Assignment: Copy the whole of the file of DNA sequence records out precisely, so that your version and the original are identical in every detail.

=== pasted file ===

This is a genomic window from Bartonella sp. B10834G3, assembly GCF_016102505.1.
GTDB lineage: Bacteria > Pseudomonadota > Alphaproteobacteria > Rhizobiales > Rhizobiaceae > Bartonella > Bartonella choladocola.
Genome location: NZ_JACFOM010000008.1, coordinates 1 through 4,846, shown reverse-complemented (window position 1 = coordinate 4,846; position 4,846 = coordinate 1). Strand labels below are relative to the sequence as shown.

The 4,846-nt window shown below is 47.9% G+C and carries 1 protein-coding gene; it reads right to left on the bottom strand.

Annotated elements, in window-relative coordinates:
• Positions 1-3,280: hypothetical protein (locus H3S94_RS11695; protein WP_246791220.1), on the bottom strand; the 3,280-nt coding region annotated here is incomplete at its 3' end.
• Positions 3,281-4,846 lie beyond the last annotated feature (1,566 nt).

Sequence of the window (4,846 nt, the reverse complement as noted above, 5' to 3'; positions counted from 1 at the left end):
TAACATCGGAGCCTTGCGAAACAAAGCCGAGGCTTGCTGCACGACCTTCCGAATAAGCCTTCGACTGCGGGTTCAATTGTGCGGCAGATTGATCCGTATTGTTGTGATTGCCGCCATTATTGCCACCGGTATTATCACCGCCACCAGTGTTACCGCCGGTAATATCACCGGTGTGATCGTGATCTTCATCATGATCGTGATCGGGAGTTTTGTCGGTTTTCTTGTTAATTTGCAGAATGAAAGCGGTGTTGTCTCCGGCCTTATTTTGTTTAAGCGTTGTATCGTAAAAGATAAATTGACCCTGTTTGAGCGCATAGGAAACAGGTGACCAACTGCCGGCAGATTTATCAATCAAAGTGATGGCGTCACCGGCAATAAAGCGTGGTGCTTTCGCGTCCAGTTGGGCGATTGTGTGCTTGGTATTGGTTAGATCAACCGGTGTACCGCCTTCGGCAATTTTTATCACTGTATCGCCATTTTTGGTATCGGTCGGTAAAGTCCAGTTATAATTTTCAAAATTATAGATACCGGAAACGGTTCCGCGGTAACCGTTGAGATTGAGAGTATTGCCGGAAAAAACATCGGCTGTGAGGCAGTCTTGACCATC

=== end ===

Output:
This is a genomic window from Bartonella sp. B10834G3, assembly GCF_016102505.1.
GTDB lineage: Bacteria > Pseudomonadota > Alphaproteobacteria > Rhizobiales > Rhizobiaceae > Bartonella > Bartonella choladocola.
Genome location: NZ_JACFOM010000008.1, coordinates 1 through 4,846, shown reverse-complemented (window position 1 = coordinate 4,846; position 4,846 = coordinate 1). Strand labels below are relative to the sequence as shown.

The 4,846-nt window shown below is 47.9% G+C and carries 1 protein-coding gene; it reads right to left on the bottom strand.

Annotated elements, in window-relative coordinates:
• Positions 1-3,280: hypothetical protein (locus H3S94_RS11695; protein WP_246791220.1), on the bottom strand; the 3,280-nt coding region annotated here is incomplete at its 3' end.
• Positions 3,281-4,846 lie beyond the last annotated feature (1,566 nt).

Sequence of the window (4,846 nt, the reverse complement as noted above, 5' to 3'; positions counted from 1 at the left end):
TAACATCGGAGCCTTGCGAAACAAAGCCGAGGCTTGCTGCACGACCTTCCGAATAAGCCTTCGACTGCGGGTTCAATTGTGCGGCAGATTGATCCGTATTGTTGTGATTGCCGCCATTATTGCCACCGGTATTATCACCGCCACCAGTGTTACCGCCGGTAATATCACCGGTGTGATCGTGATCTTCATCATGATCGTGATCGGGAGTTTTGTCGGTTTTCTTGTTAATTTGCAGAATGAAAGCGGTGTTGTCTCCGGCCTTATTTTGTTTAAGCGTTGTATCGTAAAAGATAAATTGACCCTGTTTGAGCGCATAGGAAACAGGTGACCAACTGCCGGCAGATTTATCAATCAAAGTGATGGCGTCACCGGCAATAAAGCGTGGTGCTTTCGCGTCCAGTTGGGCGATTGTGTGCTTGGTATTGGTTAGATCAACCGGTGTACCGCCTTCGGCAATTTTTATCACTGTATCGCCATTTTTGGTATCGGTCGGTAAAGTCCAGTTATAATTTTCAAAATTATAGATACCGGAAACGGTTCCGCGGTAACCGTTGAGATTGAGAGTATTGCCGGAAAAAACATCGGCTGTGAGGCAGTCTTGACCATC